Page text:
Is It A Bird? Is It A Plane? Is It Even Worth Finding out…?

Towards the end of the film Man Of Steel, there is a shot – intentional or otherwise – where Henry Cavill (the actor playing the part of Superman) looks very much like Christopher Reeve. My heart, which had begun its decline from virtually the opening moments of the film, sank even lower. Oh how I missed those earlier Superman films. They had story, character, charm, fun and… colour.

When I had first seen the poster advertising the Man Of Steel I knew, once again, this film was going to be ‘dark’. Superman’s costume was a dulled blue and red. This dull, muted look was to be a constant throughout the film.

Neither the story or visuals had any sense of light and dark. Everything was grey. And not even fifty shades of it.

In the original Superman film, Marlon Brando, who played Superman’s Father Jor-El, was famously only on screen for around 10 minutes. Oh if only that had been the case with Russell Crowe. How long we had to endure his “Look at me acting face”. At least Kevin Costner had the decency to look bored, especially as he repeated the “You are here for a reason, son” and “You will achieve great things, son” and “When’s the lunch break, son”?

Costner’s scenes were ridiculous. His son has super powers yet he decides that he himself will go back to the car – during a tornado – to rescue the dog. His ‘reason’ for this was that no one witnessed his son’s powers. Really? If his son had gone back to the car and opened the door for the dog no one would have noticed. Or cared. When Costner stood there preparing to be taken away by the tornado he must have had difficulty not to jump for joy over the fact he was about to leave the film.

Father(s) and son was of course the theme of this mess. And it was repeated ad nauseam. From seeing Superman lying motionless under the sea – eyes closed and arms outstretched – it was pretty obvious as to what imagery was being sought. And if this wasn’t clear enough, there was the most incongruous scene of Clark Kent, in a church, standing next to a lead light of Jesus. I can only assume the onscreen caption of “He’s meant to be like Jesus” will be reintroduced in the Director’s Cut. (I wonder if the two Jewish guys who created Superman had even thought of this analogy).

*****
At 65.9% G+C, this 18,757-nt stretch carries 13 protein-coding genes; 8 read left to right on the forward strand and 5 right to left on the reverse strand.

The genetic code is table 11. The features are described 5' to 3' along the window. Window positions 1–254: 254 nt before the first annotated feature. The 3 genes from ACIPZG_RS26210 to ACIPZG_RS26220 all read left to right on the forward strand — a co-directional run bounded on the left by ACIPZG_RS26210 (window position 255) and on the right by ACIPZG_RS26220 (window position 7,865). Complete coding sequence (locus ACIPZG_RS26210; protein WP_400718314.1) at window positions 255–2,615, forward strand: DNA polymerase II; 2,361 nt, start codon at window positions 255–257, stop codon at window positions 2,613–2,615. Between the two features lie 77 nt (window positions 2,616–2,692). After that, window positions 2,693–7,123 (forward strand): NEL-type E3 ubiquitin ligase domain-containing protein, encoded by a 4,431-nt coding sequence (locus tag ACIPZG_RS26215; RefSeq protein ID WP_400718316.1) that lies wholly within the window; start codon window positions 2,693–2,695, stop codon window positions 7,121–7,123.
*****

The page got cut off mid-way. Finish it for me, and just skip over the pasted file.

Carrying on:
And what of the actor who played Kal-El/Superman/Clark Kent. Well he wasn’t bad at all bearing in mind what he had been given to work with – although I could have done without the constant use of his ‘super frown’.

This film lacked any aspect of fun. The fun was instead replaced with long, long scenes of dialogue and exposition, endless identical fighting scenes and a plot which relied heavily on convenience. For example; Zod and Superman were fighting – for what felt like 3 days – all over the place. However, fortunately, they ended up back where they started so that Lois Lane could watch the end of the fight. Aaaaw… isn’t that nice. Speaking of Lois Lane, why was she taken onto Zod’s ship?? (Obviously apart from resolving the ‘plot’ at the end).

I have been a comic book fan since I was a child and there have been some fantastic superhero films made from them over the years; X Men, Spiderman 1 and 2, most of the Batman films, The Avengers…. to name just a few. I did feel the recent Spider Man film (The Amazing Spider Man) whilst not a bad film was just unnecessary. I felt Man of Steel  was unnecessary too. It didn’t reboot the franchise in the same way as Batman Begins had – even though that’s what it aspired to be. I actually felt nostalgic for Superman Returns and even Superman IV The Quest For Peace.

My expectations were quite high when I heard who was to be producing this film and then even higher when I heard who would be directing it. However, once I started watching it my expectations quickly vanished.

Up, up and away….

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About Bennett Arron

Stand-Up Comedian, Award-Winning Writer, Presenter, BAFTA-Shortlisted Director, Identity Theft Expert, ex Disco Dancer. "Genuinely original and funny" The Times "Hilarious... clever wit... razor sharp" The Standard "A Welsh Seinfeld" The Guardian
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